The identification of A. succiniciproducens has become much easier, faster and more reliable since the introduction of MALDI-TOF MS. This technique is based on identification of the protein particles that are produced when bacteria are exposed to laser ionisation. Recognition of these products depends on the database behind the system. The Bruker database to date contains spectra of three A. succiniciproducens isolates. The species is also correctly identified by the Vitek MS system (bioMérieux Inc., Durham, NC).7,8
Correct determination of A. succiniciproducens is essential for choosing effective antibiotic therapy. When mistaken for Campylobacter species, macrolides will probably be prescribed, to which Anaerobiospirillum is usually resistant. It is generally susceptible to amoxicillin/clavulanate, second and third generation cephalosporins, carbapenems and fluoroquinolones.5,7,8 As polymicrobial infection is often present, antibiotic treatment should be carefully chosen on an individual basis.
Our patient visited the emergency room four weeks before she was admitted with A. succiniciproducens sepsis, with an ongoing bleeding wound after a cat bite. She was treated with compresses but did not take the prescribed antibiotics. The cat bite is still a possible cause of the infection, although the incubation time seems to be rather long. A median duration of 12 hours between cat bites and the appearance of the first symptoms of infection has been described.2 Another possibility is that A. succiniciproducens became part of the gastrointestinal flora in our patient, because of her daily contact with her cat and dog, and that translocation from the gut occurred, facilitated by her liver cirrhosis and portal hypertension. A. succiniciproducens is usually not isolated from faeces of healthy humans, but it was isolated in two patients with diarrhoea.9,10 A third, less likely option, is that the haematoma became infected with A. succiniciproducens.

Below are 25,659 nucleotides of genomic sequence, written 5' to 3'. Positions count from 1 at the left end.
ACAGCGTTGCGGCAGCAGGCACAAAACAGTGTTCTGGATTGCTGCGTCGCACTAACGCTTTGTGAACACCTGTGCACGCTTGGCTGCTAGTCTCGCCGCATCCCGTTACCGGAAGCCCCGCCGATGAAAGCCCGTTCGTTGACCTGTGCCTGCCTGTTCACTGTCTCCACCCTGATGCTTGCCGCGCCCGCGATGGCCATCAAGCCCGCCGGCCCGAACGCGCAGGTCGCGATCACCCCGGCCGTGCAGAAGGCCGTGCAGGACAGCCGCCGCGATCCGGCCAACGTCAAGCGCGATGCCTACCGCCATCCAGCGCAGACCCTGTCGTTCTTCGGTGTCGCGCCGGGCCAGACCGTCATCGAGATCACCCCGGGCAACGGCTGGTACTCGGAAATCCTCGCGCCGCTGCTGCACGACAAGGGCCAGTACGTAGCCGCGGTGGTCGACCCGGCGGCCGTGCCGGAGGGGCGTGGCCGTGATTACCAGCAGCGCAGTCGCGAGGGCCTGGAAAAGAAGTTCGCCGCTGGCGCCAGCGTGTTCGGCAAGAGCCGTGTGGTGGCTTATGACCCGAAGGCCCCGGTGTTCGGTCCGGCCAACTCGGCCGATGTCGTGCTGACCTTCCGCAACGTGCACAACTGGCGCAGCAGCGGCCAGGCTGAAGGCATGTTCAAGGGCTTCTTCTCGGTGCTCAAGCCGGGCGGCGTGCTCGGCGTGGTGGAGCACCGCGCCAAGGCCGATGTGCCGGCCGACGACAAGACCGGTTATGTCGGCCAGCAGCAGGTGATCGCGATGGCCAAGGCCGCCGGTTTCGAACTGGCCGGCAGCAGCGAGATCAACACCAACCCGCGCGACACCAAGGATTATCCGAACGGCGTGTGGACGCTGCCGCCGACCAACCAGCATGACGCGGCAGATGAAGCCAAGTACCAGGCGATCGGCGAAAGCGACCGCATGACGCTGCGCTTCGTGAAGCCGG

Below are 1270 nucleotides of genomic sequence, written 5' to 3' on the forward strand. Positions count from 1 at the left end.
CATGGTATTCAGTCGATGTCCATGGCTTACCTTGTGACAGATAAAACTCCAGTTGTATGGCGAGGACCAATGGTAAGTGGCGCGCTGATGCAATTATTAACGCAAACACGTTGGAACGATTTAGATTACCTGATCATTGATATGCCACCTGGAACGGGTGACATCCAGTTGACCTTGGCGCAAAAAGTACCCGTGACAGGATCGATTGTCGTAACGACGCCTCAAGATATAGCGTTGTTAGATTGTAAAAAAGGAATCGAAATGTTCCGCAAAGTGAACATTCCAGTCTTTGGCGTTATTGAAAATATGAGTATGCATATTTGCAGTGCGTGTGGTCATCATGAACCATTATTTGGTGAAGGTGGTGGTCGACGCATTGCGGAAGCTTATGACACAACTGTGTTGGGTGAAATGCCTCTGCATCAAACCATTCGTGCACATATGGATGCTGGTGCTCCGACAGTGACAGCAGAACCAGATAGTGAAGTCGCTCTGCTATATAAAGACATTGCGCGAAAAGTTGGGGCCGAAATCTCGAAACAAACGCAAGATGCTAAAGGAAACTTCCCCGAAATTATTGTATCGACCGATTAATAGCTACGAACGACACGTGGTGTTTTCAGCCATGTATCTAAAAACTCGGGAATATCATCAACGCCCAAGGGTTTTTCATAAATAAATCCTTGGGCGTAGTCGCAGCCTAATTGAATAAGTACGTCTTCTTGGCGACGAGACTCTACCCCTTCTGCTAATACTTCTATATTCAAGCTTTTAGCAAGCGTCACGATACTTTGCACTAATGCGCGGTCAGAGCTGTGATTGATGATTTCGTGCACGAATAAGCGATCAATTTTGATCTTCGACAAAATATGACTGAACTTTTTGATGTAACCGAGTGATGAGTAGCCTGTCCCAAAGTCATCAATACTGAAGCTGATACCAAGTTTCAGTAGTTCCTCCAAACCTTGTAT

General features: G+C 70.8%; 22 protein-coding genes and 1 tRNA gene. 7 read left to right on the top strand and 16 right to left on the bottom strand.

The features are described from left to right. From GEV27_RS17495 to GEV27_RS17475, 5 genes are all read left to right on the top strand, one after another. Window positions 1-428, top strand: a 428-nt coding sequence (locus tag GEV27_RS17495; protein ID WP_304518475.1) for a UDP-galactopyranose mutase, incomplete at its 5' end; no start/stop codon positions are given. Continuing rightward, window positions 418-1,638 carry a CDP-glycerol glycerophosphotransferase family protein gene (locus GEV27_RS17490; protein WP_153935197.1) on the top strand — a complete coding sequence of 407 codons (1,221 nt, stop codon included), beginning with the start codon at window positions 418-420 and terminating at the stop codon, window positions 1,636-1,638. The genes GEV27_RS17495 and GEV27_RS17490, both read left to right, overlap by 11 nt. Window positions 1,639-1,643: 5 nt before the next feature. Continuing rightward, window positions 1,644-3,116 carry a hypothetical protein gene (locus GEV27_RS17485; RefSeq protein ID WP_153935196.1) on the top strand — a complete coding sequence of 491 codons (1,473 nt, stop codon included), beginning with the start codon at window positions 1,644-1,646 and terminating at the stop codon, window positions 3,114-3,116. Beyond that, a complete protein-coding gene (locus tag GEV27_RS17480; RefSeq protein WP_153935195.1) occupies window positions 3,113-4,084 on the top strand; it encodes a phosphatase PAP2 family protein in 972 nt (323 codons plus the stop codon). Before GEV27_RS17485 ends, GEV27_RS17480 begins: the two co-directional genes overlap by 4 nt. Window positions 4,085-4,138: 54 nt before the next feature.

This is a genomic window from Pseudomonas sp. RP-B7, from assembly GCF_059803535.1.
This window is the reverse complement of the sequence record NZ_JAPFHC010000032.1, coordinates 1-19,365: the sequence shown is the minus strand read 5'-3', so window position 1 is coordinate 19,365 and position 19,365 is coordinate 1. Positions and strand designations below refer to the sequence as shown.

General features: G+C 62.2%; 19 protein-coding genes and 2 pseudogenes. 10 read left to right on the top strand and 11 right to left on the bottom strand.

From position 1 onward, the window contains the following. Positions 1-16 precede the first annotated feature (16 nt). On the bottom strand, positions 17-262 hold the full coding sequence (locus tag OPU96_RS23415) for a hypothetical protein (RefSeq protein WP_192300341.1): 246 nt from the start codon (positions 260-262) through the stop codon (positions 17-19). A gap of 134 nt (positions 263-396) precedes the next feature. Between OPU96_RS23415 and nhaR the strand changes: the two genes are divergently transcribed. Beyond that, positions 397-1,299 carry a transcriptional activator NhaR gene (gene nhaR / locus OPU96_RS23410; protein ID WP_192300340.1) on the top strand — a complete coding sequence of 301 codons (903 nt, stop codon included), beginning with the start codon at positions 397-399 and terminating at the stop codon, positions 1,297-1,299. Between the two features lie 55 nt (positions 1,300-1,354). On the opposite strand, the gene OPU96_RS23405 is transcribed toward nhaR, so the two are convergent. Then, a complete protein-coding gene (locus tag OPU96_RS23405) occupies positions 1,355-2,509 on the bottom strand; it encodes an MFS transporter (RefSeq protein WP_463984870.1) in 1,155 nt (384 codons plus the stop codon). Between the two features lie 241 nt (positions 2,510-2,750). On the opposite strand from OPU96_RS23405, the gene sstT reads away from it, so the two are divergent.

A. succiniciproducens is a rare but potentially lethal pathogen and infection with this microorganism should be managed with antibiotics in an early phase. Especially in immunocompromised patients or patients with underlying diseases, a complete history with attention to contact with animals is needed.